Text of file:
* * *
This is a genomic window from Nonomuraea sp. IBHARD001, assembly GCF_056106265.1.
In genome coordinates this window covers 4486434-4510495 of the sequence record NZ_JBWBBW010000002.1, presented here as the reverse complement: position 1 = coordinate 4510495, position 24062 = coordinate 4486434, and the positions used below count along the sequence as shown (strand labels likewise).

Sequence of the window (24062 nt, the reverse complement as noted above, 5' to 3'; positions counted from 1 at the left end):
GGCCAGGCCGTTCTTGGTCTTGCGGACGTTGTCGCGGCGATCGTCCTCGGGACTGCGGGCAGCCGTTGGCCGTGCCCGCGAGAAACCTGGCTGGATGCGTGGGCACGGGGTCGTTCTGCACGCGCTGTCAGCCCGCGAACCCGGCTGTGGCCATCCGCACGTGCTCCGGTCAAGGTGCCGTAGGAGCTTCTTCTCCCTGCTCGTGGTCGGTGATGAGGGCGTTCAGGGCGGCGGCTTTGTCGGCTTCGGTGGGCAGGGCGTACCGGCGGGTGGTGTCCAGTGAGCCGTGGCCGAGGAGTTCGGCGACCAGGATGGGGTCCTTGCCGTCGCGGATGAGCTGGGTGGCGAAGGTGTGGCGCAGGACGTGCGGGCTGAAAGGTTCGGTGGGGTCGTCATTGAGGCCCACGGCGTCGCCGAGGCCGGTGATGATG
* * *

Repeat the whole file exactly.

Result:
This is a genomic window from Nonomuraea sp. IBHARD001, assembly GCF_056106265.1.
In genome coordinates this window covers 4486434-4510495 of the sequence record NZ_JBWBBW010000002.1, presented here as the reverse complement: position 1 = coordinate 4510495, position 24062 = coordinate 4486434, and the positions used below count along the sequence as shown (strand labels likewise).

Sequence of the window (24062 nt, the reverse complement as noted above, 5' to 3'; positions counted from 1 at the left end):
GGCCAGGCCGTTCTTGGTCTTGCGGACGTTGTCGCGGCGATCGTCCTCGGGACTGCGGGCAGCCGTTGGCCGTGCCCGCGAGAAACCTGGCTGGATGCGTGGGCACGGGGTCGTTCTGCACGCGCTGTCAGCCCGCGAACCCGGCTGTGGCCATCCGCACGTGCTCCGGTCAAGGTGCCGTAGGAGCTTCTTCTCCCTGCTCGTGGTCGGTGATGAGGGCGTTCAGGGCGGCGGCTTTGTCGGCTTCGGTGGGCAGGGCGTACCGGCGGGTGGTGTCCAGTGAGCCGTGGCCGAGGAGTTCGGCGACCAGGATGGGGTCCTTGCCGTCGCGGATGAGCTGGGTGGCGAAGGTGTGGCGCAGGACGTGCGGGCTGAAAGGTTCGGTGGGGTCGTCATTGAGGCCCACGGCGTCGCCGAGGCCGGTGATGATG